Woolly mammoths were equipped with a type of biological anti-freeze which enabled them to survive in the Arctic, researchers have found.
The evolutionary trump card saved the animals from freezing to death and made them masters of their environment.
Scientists extracted DNA from the remains of a mammoth that died 43,000 years ago in Siberia. They discovered that the haemoglobin in mammoth blood had three genetic mutations that allowed it to distribute oxygen efficiently in cold temperatures to the parts of the body that needed it. Haemoglobin delivers oxygen around the body but in most animals it is hampered as the conditions get colder.
As an animal that evolved in equatorial Africa about 6.7 to 7.6 million years ago, roughly the same time as modern elephants, it would have had no need to cope with the cold.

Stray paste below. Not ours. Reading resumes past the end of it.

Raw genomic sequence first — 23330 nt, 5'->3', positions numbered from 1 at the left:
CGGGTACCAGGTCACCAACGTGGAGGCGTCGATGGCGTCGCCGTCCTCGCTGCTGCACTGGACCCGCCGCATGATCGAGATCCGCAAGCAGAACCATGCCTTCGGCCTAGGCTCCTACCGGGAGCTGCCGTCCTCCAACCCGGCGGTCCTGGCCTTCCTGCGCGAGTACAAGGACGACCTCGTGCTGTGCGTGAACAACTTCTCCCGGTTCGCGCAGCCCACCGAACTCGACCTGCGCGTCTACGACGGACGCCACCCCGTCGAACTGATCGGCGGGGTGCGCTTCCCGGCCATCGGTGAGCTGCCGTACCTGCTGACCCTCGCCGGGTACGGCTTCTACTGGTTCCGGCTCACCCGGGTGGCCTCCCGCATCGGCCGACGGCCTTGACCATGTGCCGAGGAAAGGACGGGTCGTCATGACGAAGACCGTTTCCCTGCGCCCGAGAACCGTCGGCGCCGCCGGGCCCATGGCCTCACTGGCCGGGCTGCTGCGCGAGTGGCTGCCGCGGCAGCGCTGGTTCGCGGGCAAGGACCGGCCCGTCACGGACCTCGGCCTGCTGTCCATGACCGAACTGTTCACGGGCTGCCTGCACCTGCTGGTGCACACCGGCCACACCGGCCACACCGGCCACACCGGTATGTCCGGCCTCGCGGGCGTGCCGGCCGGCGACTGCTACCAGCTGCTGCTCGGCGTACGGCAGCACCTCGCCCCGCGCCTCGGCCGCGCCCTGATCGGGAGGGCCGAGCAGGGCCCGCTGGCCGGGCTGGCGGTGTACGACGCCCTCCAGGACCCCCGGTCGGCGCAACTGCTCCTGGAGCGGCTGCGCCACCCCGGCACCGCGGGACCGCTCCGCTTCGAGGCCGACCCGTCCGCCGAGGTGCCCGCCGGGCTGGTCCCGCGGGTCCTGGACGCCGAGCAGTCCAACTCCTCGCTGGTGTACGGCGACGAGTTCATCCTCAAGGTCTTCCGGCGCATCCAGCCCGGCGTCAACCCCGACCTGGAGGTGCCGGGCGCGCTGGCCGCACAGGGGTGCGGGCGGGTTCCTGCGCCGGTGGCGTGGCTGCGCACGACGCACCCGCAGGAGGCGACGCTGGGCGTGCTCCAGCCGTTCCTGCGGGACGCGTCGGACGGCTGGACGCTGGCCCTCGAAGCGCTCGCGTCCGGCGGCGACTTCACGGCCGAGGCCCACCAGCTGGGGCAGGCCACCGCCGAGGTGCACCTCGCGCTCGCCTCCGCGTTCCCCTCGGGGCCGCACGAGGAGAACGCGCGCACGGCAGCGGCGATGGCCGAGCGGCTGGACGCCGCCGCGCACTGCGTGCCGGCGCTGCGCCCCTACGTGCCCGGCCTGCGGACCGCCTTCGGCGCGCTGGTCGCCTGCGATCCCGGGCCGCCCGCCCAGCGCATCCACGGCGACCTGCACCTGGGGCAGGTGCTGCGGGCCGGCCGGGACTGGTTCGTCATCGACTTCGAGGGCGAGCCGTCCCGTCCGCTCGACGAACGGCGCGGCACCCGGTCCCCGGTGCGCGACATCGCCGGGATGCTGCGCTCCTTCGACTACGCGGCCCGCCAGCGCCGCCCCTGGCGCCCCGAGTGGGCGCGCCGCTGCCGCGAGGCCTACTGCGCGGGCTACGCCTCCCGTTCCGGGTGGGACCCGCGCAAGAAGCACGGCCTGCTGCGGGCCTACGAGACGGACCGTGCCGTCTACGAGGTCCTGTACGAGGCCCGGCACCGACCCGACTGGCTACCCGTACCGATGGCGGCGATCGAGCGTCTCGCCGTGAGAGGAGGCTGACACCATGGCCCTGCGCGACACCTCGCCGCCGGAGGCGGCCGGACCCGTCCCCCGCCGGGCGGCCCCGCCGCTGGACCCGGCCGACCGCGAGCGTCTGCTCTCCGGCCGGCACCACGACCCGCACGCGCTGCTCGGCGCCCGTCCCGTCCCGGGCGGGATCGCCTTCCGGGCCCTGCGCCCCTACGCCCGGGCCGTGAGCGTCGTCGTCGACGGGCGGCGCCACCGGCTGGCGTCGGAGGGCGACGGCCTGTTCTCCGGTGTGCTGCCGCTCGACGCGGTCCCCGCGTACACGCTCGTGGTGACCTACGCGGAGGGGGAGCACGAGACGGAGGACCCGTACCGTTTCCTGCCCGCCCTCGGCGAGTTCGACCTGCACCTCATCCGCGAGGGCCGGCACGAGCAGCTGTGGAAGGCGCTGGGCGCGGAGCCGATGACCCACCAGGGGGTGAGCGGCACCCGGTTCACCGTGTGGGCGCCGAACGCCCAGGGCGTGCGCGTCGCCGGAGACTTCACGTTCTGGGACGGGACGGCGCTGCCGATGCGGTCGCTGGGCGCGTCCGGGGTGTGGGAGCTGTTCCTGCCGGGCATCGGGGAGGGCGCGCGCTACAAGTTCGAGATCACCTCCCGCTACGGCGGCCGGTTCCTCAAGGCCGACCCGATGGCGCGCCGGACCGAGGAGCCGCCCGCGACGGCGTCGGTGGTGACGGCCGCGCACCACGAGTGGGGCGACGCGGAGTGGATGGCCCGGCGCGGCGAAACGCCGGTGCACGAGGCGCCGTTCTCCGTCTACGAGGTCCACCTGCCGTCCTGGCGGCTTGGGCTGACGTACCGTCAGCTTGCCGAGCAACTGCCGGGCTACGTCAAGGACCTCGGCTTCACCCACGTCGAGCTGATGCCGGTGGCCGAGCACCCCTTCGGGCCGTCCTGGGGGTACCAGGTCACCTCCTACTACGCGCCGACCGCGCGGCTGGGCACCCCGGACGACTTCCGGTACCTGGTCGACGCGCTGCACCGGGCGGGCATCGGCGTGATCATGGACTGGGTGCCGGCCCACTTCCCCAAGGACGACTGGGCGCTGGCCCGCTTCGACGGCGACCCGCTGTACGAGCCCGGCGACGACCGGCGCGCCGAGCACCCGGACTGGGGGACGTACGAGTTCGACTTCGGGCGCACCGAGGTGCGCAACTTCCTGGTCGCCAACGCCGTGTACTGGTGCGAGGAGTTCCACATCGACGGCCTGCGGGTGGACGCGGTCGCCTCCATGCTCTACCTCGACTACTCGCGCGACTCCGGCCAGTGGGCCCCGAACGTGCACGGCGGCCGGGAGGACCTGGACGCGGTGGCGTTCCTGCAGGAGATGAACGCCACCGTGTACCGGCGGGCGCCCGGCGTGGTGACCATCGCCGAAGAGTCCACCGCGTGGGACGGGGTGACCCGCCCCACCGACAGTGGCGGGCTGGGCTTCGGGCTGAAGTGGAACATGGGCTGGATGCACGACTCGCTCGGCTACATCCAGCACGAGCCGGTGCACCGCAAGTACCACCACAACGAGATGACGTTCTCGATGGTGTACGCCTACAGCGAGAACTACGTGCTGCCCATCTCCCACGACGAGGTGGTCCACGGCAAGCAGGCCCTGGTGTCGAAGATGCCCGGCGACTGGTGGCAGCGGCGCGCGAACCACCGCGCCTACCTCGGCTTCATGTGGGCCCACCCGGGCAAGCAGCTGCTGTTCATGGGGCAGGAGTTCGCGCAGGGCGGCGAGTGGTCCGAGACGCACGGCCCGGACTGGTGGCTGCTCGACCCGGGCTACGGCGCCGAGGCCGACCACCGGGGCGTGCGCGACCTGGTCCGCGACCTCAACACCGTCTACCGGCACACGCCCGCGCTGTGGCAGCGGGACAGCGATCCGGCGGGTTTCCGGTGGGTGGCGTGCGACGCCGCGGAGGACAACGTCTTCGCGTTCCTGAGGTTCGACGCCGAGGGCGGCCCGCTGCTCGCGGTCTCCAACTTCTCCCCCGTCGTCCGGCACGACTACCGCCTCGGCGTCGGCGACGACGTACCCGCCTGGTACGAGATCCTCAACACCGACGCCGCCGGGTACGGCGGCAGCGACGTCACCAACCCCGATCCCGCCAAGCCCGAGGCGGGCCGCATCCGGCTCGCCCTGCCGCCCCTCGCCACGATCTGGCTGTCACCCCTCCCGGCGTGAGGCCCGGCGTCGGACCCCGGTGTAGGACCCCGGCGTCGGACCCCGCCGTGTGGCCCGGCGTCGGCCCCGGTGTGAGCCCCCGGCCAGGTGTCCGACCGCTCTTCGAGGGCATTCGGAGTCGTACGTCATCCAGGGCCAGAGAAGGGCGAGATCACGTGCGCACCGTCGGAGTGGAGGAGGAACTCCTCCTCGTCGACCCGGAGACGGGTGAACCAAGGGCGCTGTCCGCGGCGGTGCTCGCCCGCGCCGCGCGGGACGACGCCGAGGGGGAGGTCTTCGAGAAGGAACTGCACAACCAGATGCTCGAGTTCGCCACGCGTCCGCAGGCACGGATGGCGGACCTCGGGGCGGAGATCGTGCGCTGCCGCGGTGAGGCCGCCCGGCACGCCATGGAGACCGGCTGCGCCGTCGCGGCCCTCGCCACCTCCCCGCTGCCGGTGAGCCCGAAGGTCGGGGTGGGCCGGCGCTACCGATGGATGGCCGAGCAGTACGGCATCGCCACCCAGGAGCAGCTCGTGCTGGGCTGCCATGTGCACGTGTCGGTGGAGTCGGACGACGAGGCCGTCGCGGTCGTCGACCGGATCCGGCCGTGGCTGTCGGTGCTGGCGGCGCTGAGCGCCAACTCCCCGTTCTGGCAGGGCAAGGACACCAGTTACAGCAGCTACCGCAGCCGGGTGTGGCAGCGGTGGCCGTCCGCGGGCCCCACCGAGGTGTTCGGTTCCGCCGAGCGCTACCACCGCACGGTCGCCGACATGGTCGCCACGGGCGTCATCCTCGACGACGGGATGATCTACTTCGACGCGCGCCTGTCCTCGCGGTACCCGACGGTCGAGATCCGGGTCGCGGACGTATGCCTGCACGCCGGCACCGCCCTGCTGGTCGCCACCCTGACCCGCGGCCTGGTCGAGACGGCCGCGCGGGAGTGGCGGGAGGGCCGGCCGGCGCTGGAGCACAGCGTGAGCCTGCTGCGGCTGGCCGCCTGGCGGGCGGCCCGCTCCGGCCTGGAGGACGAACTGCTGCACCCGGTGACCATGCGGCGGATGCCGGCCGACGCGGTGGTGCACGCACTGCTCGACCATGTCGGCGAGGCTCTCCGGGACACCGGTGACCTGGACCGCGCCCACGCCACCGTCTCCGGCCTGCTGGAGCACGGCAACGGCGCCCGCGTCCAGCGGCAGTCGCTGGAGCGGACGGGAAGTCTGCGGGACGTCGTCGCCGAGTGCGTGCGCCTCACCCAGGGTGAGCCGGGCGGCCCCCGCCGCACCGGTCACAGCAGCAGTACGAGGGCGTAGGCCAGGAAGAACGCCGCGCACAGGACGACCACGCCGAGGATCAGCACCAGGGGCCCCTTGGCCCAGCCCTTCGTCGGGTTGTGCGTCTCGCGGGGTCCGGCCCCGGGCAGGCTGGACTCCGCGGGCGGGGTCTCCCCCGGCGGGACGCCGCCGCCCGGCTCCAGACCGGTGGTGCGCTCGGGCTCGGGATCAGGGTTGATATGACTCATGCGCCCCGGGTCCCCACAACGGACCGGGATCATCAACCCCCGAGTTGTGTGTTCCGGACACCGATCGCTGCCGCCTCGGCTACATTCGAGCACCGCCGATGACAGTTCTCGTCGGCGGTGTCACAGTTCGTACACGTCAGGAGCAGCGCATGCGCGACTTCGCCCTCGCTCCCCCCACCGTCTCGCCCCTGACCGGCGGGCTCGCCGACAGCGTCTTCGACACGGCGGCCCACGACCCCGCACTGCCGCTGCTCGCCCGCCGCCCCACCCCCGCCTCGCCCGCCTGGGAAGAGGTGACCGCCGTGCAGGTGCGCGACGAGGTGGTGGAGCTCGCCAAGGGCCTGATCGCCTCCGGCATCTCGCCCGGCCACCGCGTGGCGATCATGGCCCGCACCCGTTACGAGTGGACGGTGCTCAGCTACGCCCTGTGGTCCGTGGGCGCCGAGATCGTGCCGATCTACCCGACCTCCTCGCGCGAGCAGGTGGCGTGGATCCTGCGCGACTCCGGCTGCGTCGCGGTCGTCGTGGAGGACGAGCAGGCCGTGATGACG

But as it moved out of Africa and eventually colonised Arctic regions about 1.2 to 2 million years ago - just as abrupt changes in the climate caused temperatures to plunge - it needed adaptations.
Smaller ears and tails were among the adaptations, as was the growth of thick fur, and it now seems the mammoth also underwent genetic mutations that led to it having three different types of amino acids to those produced by its tropical cousins.
The researchers, led by Dr Kevin Campbell, from the University of Manitoba in Winnipeg, Canada, reported in the journal Nature Genetics: “We have identified physiological properties of woolly mammoth haemoglobin that may have played an important role in the adaptation of this African-derived lineage to Arctic environments.”
The changes are similar to ones seen in other mammals living in Arctic conditions, such as reindeer and musk oxen.
Professor Michi Hofreiter, from the University of York, took part in the research, and said: "Our study is the first one to reconstruct an evolutionary important, adaptive trait from an extinct species using ancient DNA.”
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